Proposed Springfield drug rehab center could face legal hurdles

Heroin and cash taken from New Carlisle home. (WDTN Photo/Jake Ryle)
Heroin and cash taken from New Carlisle home. (WDTN Photo/Jake Ryle)

SPRINGFIELD, Ohio (WDTN) — It is an unprecedented move to fight drug abuse in Clark County, and it’s coming with a major hurdle.

Sheriff Gene Kelly announced today a plan to move the sheriff’s administration offices to the fourth floor of the Springview Government Center.

“We outgrew this building 25 years ago and we now have substations throughout Clark County so to move the administration offices there is good sound business, and to turn this into a drug rehab center is good for Clark County,” he tells us.

Sheriff Kelly says the fourth floor of the building is completely vacant, but is still costing the county money on utilities. He believes the move would benefit the entire sheriff’s office because of an increase in communication and efficiency.

“I have my uniformed patrol there. My school officers, DARE, concealed carry, EMA is there. It just makes sense to bring our detectives move back with our uniformed patrol to have that communication,” Sheriff Kelly said.

The plan calls for a move-out of the sheriff’s department, and a move-in of a new $1.5 million drug rehabilitation center. The rehab center will house 40 beds on the second floor of the Public Safety building in downtown Springfield.

The 40 beds would make room for males only. Females will have an opportunity to go to a rehab center for the first time in Clark County–as they would move into the facility currently being used by men.

Sheriff Kelly says the current facility houses 12 people, and there is sometimes a wait of two to three months for drug users to get into the rehabilitation center.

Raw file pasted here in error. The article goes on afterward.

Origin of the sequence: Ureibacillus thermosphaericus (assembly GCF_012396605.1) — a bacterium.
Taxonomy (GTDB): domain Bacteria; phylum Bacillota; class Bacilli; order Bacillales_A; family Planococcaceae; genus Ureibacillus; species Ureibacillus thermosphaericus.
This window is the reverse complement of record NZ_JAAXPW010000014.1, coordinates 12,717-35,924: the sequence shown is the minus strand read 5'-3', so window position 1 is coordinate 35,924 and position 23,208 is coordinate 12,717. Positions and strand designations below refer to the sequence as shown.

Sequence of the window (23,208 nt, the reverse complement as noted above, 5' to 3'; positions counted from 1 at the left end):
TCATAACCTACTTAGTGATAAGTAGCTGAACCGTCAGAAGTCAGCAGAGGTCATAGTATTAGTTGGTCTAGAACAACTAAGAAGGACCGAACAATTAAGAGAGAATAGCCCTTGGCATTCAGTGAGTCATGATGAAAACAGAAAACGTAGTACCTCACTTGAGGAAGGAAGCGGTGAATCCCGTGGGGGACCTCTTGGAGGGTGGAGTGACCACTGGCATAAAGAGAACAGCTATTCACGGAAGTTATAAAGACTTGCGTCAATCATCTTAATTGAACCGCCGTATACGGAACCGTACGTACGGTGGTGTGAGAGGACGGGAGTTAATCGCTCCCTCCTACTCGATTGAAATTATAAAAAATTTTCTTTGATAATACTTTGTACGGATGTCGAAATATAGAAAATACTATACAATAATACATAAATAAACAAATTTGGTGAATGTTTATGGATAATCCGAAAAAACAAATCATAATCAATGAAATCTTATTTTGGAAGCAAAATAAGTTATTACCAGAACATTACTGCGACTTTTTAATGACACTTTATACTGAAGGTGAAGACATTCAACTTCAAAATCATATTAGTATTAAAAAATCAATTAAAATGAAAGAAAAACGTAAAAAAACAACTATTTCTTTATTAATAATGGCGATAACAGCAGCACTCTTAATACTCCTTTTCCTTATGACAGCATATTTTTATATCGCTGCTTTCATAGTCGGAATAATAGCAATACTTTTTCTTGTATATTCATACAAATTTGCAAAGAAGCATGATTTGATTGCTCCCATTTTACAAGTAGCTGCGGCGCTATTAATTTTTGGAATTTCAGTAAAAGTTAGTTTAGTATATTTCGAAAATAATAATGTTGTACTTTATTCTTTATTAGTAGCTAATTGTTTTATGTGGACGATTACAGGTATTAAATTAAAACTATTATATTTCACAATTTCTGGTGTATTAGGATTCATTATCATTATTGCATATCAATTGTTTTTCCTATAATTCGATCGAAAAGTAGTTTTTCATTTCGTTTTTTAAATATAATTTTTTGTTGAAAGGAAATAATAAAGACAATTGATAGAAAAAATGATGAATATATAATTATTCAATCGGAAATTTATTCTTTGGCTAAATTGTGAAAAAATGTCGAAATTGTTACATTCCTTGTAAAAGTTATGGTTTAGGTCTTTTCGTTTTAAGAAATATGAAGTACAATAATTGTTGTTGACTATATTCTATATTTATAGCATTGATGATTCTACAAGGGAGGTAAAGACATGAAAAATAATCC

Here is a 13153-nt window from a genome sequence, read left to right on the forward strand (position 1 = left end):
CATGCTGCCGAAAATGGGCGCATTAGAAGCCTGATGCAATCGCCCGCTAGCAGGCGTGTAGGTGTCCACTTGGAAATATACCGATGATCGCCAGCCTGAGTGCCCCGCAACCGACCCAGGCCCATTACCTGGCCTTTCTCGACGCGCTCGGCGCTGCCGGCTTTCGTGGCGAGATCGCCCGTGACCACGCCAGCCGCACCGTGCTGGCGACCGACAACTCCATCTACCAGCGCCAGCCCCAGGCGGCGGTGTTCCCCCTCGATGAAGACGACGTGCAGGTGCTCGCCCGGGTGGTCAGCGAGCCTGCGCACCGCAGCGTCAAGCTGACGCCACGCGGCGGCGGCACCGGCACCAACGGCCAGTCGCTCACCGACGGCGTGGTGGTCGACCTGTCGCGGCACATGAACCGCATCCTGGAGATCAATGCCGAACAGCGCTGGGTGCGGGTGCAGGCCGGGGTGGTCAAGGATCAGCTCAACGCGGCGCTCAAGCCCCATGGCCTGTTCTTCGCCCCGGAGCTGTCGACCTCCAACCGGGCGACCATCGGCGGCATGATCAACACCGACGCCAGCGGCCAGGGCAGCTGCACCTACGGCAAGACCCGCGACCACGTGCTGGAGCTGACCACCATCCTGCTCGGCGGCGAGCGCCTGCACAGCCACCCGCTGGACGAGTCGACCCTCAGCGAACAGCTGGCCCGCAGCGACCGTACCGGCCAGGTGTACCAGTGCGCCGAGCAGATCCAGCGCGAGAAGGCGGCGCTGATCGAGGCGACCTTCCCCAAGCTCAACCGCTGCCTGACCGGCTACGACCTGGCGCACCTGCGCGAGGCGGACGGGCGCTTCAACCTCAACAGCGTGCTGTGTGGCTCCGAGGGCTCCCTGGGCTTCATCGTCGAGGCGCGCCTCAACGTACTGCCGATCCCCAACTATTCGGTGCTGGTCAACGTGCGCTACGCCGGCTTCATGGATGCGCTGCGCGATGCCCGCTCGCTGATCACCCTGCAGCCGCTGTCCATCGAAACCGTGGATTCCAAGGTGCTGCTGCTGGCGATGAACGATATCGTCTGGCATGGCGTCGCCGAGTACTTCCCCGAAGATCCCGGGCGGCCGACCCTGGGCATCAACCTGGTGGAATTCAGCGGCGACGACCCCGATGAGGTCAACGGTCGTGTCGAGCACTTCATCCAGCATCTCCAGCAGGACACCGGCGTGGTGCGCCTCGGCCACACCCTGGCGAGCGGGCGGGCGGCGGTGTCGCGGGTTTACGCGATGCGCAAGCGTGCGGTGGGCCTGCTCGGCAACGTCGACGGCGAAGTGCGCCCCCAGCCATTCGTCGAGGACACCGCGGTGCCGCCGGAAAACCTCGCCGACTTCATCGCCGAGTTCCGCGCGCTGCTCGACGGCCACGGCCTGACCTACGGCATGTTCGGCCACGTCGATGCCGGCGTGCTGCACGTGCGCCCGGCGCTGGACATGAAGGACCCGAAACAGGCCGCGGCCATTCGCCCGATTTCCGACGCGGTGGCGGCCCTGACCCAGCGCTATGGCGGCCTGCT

Commissioner John Detrick says the move is unprecedented for the county.

“This would put us in the leadership role in drug treatment. It would be a breakthrough and it would involve the re-entry and help them become more stable citizens,” he explained today.

He says the project comes with a major hurdle. One of Springfield’s commissioners may file a class-action lawsuit against the proposal.

Detrick is confident they’ll be able to push past legal issues to kick-start the project, but he’s never run into an issue like this before.

“This is the first time in 18 years I’ve seen a situation like this. It’s alright to have Democrat/Republican politics but at this level politics doesn’t matter. We need to be doing what’s right for the community,” Detrick said.

He tells us that the drug rehabilitation could go in as soon as next summer. provides commenting to allow for constructive discussion on the stories we cover. In order to comment here, you acknowledge you have read and agreed to our Terms of Service. Commenters who violate these terms, including use of vulgar language or racial slurs, will be banned. Please be respectful of the opinions of others and keep the conversation on topic and civil. If you see an inappropriate comment, please flag it for our moderators to review.

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